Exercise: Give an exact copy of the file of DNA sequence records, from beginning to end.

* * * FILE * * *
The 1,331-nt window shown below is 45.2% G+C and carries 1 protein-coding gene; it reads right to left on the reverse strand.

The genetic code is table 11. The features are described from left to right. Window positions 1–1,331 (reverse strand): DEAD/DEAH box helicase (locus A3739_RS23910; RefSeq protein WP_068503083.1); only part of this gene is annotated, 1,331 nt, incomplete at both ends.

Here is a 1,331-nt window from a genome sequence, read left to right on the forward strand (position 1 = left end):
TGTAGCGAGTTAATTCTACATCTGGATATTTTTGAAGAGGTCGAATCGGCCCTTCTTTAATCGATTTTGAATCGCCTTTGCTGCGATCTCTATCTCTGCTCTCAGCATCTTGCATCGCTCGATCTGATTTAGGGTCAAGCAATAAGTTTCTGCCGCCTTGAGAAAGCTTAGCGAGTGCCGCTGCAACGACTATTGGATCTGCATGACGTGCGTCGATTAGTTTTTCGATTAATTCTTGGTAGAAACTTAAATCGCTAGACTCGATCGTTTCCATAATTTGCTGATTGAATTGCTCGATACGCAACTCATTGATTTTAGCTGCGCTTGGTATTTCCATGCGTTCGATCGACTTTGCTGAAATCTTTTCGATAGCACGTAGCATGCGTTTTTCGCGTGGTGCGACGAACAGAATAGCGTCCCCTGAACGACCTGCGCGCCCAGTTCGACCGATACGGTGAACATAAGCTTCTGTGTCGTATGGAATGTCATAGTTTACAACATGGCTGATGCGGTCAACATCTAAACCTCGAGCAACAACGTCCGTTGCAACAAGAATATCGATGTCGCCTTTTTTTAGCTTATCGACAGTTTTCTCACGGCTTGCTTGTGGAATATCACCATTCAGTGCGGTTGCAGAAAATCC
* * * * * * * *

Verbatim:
The 1,331-nt window shown below is 45.2% G+C and carries 1 protein-coding gene; it reads right to left on the reverse strand.

The genetic code is table 11. The features are described from left to right. Window positions 1–1,331 (reverse strand): DEAD/DEAH box helicase (locus A3739_RS23910; RefSeq protein WP_068503083.1); only part of this gene is annotated, 1,331 nt, incomplete at both ends.

Here is a 1,331-nt window from a genome sequence, read left to right on the forward strand (position 1 = left end):
TGTAGCGAGTTAATTCTACATCTGGATATTTTTGAAGAGGTCGAATCGGCCCTTCTTTAATCGATTTTGAATCGCCTTTGCTGCGATCTCTATCTCTGCTCTCAGCATCTTGCATCGCTCGATCTGATTTAGGGTCAAGCAATAAGTTTCTGCCGCCTTGAGAAAGCTTAGCGAGTGCCGCTGCAACGACTATTGGATCTGCATGACGTGCGTCGATTAGTTTTTCGATTAATTCTTGGTAGAAACTTAAATCGCTAGACTCGATCGTTTCCATAATTTGCTGATTGAATTGCTCGATACGCAACTCATTGATTTTAGCTGCGCTTGGTATTTCCATGCGTTCGATCGACTTTGCTGAAATCTTTTCGATAGCACGTAGCATGCGTTTTTCGCGTGGTGCGACGAACAGAATAGCGTCCCCTGAACGACCTGCGCGCCCAGTTCGACCGATACGGTGAACATAAGCTTCTGTGTCGTATGGAATGTCATAGTTTACAACATGGCTGATGCGGTCAACATCTAAACCTCGAGCAACAACGTCCGTTGCAACAAGAATATCGATGTCGCCTTTTTTTAGCTTATCGACAGTTTTCTCACGGCTTGCTTGTGGAATATCACCATTCAGTGCGGTTGCAGAAAATCC